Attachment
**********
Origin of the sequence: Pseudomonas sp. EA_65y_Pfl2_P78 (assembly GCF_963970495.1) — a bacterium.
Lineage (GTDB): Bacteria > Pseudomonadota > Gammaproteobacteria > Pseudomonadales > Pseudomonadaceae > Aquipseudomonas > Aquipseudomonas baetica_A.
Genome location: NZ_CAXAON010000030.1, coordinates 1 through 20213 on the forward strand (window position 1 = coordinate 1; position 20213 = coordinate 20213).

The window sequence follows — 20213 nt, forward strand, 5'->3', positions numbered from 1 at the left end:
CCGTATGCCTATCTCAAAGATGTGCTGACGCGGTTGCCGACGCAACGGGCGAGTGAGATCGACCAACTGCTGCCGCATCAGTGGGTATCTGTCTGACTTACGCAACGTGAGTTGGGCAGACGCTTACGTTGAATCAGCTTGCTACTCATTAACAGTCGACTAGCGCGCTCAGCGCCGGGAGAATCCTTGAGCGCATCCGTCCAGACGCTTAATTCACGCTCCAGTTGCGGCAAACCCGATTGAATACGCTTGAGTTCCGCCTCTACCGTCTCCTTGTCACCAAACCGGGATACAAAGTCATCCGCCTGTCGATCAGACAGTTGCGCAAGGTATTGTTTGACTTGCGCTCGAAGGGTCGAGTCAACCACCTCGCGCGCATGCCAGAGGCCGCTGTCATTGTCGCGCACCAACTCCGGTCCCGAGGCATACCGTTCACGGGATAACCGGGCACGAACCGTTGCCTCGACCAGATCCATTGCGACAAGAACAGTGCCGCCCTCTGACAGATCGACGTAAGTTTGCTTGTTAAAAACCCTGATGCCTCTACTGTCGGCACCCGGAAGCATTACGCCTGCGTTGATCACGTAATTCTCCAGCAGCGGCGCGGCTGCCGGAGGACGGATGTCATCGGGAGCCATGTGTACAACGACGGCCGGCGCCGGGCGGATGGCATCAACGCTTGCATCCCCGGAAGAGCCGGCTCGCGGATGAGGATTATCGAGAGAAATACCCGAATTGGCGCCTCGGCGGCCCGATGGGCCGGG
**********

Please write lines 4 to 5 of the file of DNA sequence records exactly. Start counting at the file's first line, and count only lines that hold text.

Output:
The window sequence follows — 20213 nt, forward strand, 5'->3', positions numbered from 1 at the left end:
CCGTATGCCTATCTCAAAGATGTGCTGACGCGGTTGCCGACGCAACGGGCGAGTGAGATCGACCAACTGCTGCCGCATCAGTGGGTATCTGTCTGACTTACGCAACGTGAGTTGGGCAGACGCTTACGTTGAATCAGCTTGCTACTCATTAACAGTCGACTAGCGCGCTCAGCGCCGGGAGAATCCTTGAGCGCATCCGTCCAGACGCTTAATTCACGCTCCAGTTGCGGCAAACCCGATTGAATACGCTTGAGTTCCGCCTCTACCGTCTCCTTGTCACCAAACCGGGATACAAAGTCATCCGCCTGTCGATCAGACAGTTGCGCAAGGTATTGTTTGACTTGCGCTCGAAGGGTCGAGTCAACCACCTCGCGCGCATGCCAGAGGCCGCTGTCATTGTCGCGCACCAACTCCGGTCCCGAGGCATACCGTTCACGGGATAACCGGGCACGAACCGTTGCCTCGACCAGATCCATTGCGACAAGAACAGTGCCGCCCTCTGACAGATCGACGTAAGTTTGCTTGTTAAAAACCCTGATGCCTCTACTGTCGGCACCCGGAAGCATTACGCCTGCGTTGATCACGTAATTCTCCAGCAGCGGCGCGGCTGCCGGAGGACGGATGTCATCGGGAGCCATGTGTACAACGACGGCCGGCGCCGGGCGGATGGCATCAACGCTTGCATCCCCGGAAGAGCCGGCTCGCGGATGAGGATTATCGAGAGAAATACCCGAATTGGCGCCTCGGCGGCCCGATGGGCCGGG